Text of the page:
Let's start with the foundation - the tortilla.  Tacos in Mexico City are almost always made with soft corn tortillas, roughly 5 inches wide (I’ve actually never seen a hard shell taco in Mexico, although tostadas, yes).  Next - the stuff inside - and here is where things fork (pun intended) drastically. Never will you find lettuce or tomato or grated cheddar cheese on a taco in Mexico, unless you slide it in when no one is looking. Authentic Mexican tacos follow the golden rule - less is more, purism rules. 

Here’s the beef:  take the meat, throw in a little cilantro, maybe some white onions and top it off with verde or red salsa or habanero salsa for those with a sincere death wish.  And don’t forget the lime.  

As much as I love Tex-Mex - this throwdown goes to Mexico!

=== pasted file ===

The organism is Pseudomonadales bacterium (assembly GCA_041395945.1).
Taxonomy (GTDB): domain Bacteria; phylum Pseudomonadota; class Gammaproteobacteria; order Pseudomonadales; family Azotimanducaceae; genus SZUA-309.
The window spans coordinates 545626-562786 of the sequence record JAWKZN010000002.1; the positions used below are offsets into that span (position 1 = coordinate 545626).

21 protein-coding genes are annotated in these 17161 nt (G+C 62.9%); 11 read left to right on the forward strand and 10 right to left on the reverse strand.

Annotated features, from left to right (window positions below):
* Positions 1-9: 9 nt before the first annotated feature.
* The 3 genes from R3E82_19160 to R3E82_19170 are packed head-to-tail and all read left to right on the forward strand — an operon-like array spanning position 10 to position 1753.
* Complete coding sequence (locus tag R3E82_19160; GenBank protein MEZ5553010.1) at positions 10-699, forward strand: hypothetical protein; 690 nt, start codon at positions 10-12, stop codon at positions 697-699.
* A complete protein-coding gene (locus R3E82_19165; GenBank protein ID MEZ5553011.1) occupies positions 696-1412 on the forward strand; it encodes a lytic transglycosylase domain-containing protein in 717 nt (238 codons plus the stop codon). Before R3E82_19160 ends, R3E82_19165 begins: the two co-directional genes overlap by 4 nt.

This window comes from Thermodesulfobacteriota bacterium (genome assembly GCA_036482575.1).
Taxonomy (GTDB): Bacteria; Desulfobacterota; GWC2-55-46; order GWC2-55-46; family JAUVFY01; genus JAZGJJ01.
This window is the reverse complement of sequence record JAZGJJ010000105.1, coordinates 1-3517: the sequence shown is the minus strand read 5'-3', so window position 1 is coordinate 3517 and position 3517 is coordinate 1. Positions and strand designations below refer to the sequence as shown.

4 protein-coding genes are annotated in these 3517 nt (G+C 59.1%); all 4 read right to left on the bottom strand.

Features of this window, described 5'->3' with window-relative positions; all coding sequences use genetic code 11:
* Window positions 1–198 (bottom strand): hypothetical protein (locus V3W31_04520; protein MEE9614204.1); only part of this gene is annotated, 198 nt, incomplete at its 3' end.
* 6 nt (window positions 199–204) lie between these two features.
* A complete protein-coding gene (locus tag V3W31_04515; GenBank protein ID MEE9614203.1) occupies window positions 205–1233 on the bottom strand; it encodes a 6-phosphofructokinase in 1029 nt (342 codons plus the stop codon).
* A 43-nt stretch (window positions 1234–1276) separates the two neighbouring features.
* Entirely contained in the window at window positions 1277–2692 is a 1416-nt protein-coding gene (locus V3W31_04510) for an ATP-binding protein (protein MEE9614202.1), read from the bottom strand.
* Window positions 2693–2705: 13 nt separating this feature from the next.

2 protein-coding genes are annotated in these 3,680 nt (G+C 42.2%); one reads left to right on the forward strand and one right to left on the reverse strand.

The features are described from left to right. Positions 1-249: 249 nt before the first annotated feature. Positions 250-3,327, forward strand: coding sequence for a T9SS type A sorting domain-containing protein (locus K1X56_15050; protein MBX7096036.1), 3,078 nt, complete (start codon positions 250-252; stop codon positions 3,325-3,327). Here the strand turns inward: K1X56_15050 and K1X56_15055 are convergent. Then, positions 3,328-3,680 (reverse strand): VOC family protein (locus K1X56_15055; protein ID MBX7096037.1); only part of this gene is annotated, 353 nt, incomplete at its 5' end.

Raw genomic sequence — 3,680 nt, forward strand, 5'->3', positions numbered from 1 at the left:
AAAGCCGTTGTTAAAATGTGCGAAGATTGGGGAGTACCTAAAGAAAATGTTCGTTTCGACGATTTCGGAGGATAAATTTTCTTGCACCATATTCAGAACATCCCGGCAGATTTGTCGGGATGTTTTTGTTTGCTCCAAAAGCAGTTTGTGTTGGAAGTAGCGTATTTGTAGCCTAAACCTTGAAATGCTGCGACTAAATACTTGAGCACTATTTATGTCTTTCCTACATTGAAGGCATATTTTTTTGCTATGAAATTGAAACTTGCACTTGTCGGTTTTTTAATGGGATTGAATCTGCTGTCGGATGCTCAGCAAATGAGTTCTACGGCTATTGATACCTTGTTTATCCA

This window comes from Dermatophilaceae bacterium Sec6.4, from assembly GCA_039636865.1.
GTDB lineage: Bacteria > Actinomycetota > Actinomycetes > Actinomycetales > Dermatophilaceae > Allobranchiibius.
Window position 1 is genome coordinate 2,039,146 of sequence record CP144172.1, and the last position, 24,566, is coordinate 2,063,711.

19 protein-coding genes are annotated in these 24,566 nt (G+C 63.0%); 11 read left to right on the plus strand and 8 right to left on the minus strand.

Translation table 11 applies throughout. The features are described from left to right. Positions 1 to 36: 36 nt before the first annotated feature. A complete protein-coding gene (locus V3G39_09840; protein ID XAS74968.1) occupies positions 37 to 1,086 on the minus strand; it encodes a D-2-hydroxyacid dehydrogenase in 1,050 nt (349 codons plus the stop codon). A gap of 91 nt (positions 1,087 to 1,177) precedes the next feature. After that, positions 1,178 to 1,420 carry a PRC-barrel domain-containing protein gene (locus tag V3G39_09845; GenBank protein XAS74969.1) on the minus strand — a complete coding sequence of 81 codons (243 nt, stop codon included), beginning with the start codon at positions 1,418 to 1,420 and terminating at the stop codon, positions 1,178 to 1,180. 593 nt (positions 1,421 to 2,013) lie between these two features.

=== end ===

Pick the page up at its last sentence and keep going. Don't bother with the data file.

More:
January 11, 2017

Oh Hello Mexico!

There we were...sitting in our favorite cozy London haunt.  A big glass of wine was blocking out the cold and the rain that had been pounding the streets sideways all day. With complete satisfaction, we had just polished off a heaping plate of bangers and mash.  And then he said it...Mexico.

It hung in the air for just a minute - like a big piñata begging to be broken open.  I wasn't sure I had heard him correctly... "What was that you said?  I'm sure I heard you wrong, but I thought you just said Mexico...?"

Three months later we arrived in Mexico City for Steve's next assignment with, to be honest, an equal amount of excitement and trepidation.  We had just landed in one of the largest and most fascinating cities in the world.  And so the adventure began...